it is preferable to do the sharpening on the receiver side
      instead.  Big question is if this document should worry about this
      as it has traditionally been up to the sender and/or receiver side
      to determine if sharpening should be applied.

   o  Multiparty sessions: Currently only point-to-point scenarios is
      considered, it is however possible that this formulation is used
      for multiparty sessions with a mixer/transcoding device in the
      middle.  It should be possible to use imageattr for the latter
      scenario but this must be studied more.

6.  IANA Considerations


7.  Security Considerations

   This draft does not add any additional security issues other than

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   those already existing with currently specified offer/answer

8.  Acknowledgements

   The authors would like to thank the people who has contributed with
   objections and suggestions to this draft and provided with valuable
   guidance in the amazing video-coding world.  Special thanks go to
   Clinton Priddle, Roni Even, Randell Jesup, and Dan Wing.

9.  Changes

   The main changes are:

   From -01 to -02

      *  Cleanup of the sar and par parameters to make them match the
         established conventions

      *  Requirement specification added

      *  New bidirectional syntax

      *  Interoperability considerations with well known video codecs

10.  References

10.1.  Informative References

   [H.264]    ITU-T, "ITU-T Recommendation H.264,

   [RFC3016]  Kikuchi, Y., Nomura, T., Fukunaga, S., Matsui, Y., and H.
              Kimata, "RTP Payload Format for MPEG-4 Audio/Visual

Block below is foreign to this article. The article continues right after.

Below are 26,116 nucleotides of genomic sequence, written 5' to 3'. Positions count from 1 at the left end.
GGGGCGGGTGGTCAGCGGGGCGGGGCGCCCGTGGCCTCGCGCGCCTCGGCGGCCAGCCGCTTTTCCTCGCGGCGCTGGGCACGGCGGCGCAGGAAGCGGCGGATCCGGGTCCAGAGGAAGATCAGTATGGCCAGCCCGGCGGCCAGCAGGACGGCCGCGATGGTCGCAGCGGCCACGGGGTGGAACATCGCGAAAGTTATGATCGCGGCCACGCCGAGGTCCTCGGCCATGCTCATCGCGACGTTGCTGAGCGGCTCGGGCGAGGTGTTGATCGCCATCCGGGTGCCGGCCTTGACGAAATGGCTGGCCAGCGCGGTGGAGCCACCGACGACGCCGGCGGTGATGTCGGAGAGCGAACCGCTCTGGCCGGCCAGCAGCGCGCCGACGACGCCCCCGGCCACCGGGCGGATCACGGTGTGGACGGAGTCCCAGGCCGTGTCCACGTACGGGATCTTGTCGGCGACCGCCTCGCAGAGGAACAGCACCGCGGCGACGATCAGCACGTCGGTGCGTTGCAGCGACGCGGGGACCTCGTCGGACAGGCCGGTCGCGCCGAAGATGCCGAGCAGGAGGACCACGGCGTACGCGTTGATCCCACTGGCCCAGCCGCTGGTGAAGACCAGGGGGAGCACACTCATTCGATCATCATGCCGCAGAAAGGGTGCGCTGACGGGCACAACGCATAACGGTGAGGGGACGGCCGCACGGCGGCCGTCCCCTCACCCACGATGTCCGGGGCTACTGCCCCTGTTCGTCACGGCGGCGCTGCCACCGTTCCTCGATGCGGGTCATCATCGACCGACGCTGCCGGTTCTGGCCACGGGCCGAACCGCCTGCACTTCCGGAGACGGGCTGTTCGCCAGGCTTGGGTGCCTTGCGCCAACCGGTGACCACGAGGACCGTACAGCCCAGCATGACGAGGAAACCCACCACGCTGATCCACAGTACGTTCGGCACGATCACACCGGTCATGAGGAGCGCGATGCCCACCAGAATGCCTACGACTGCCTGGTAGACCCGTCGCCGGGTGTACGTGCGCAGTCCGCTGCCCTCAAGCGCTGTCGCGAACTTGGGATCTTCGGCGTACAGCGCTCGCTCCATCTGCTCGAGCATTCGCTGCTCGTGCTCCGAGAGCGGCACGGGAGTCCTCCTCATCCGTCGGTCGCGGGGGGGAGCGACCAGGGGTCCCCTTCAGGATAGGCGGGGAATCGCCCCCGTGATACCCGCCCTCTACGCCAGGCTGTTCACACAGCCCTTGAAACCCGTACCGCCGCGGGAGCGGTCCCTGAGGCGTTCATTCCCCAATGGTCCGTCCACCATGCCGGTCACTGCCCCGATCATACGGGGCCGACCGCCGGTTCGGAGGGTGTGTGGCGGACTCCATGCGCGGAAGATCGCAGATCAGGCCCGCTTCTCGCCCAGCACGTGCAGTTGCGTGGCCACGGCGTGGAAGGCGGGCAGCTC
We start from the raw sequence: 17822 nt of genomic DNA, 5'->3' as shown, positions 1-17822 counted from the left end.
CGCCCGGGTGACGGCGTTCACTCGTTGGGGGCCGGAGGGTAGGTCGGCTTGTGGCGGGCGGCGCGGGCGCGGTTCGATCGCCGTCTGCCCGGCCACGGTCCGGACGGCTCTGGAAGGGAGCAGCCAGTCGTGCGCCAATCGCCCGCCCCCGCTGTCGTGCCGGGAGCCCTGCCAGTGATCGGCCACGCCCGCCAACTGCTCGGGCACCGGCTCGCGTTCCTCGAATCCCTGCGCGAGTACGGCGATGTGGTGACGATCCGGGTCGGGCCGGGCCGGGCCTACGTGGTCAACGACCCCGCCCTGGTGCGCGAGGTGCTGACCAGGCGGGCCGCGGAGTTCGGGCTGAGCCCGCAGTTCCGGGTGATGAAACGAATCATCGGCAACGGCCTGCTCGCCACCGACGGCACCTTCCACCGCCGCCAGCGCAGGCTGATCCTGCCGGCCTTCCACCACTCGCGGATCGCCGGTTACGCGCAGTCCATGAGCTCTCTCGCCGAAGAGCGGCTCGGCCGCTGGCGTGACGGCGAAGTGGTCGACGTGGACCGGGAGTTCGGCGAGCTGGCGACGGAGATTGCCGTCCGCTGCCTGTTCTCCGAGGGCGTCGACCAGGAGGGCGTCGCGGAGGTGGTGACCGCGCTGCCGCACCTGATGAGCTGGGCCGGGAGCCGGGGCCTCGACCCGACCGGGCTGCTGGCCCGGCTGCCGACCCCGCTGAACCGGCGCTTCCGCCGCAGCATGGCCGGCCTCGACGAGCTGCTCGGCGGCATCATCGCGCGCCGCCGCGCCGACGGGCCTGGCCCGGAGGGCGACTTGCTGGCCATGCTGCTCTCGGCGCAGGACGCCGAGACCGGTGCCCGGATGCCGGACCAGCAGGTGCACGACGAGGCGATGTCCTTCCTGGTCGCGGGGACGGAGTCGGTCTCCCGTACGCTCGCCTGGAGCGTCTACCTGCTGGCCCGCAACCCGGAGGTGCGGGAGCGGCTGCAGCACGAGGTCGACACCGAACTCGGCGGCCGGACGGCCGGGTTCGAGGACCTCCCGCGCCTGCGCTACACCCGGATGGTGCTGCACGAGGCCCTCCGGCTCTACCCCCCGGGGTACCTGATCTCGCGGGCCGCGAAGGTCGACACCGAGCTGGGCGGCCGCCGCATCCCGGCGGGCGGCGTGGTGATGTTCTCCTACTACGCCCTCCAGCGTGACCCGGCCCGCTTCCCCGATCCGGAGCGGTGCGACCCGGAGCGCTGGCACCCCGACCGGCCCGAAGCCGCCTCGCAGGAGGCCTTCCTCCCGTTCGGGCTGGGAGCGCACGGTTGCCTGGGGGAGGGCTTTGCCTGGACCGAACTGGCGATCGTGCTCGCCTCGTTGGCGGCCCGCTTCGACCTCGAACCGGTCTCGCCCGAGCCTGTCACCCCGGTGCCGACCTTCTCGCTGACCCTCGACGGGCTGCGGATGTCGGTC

Streams", RFC 3016, November 2000.

   [RFC3264]  Rosenberg, J. and H. Schulzrinne, "An Offer/Answer Model
              with Session Description Protocol (SDP)", RFC 3264,
              June 2002.

   [RFC3984]  Wenger, S., Hannuksela, M., Stockhammer, T., Westerlund,
              M., and D. Singer, "RTP Payload Format for H.264 Video",
              RFC 3984, February 2005.

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   [RFC4566]  Handley, M., Jacobson, V., and C. Perkins, "SDP: Session
              Description Protocol", RFC 4566, July 2006.

   [RFC4587]  Even, R., "RTP Payload Format for H.261 Video Streams",
              RFC 4587, August 2006.

   [RFC4629]  Ott, H., Bormann, C., Sullivan, G., Wenger, S., and R.
              Even, "RTP Payload Format for ITU-T Rec", RFC 4629,
              January 2007.

              3GPP, "Signaling of Image Size: Combining Flexibility and
              Low Cost, http://www.3gpp.org/ftp/tsg_sa/WG4_CODEC/

10.2.  Normative References

   [RFC2119]  Bradner, S., "Key words for use in RFCs to Indicate
              Requirement Levels", BCP 14, RFC 2119, March 1997.

Authors' Addresses

   Ingemar Johansson
   Ericsson AB
   Laboratoriegrand 11
   SE-971 28 Lulea

   Phone: +46 73 0783289
   Email: ingemar.s.johansson@ericsson.com

   Kyunghun Jung
   Samsung Electronics Co., Ltd.
   Dong Suwon P.O. Box 105
   416, Maetan-3Dong, Yeongtong-gu
   Suwon-city, Gyeonggi-do
   Korea 442-600

   Phone: +82 10 9909 4743
   Email: kyunghun.jung@samsung.com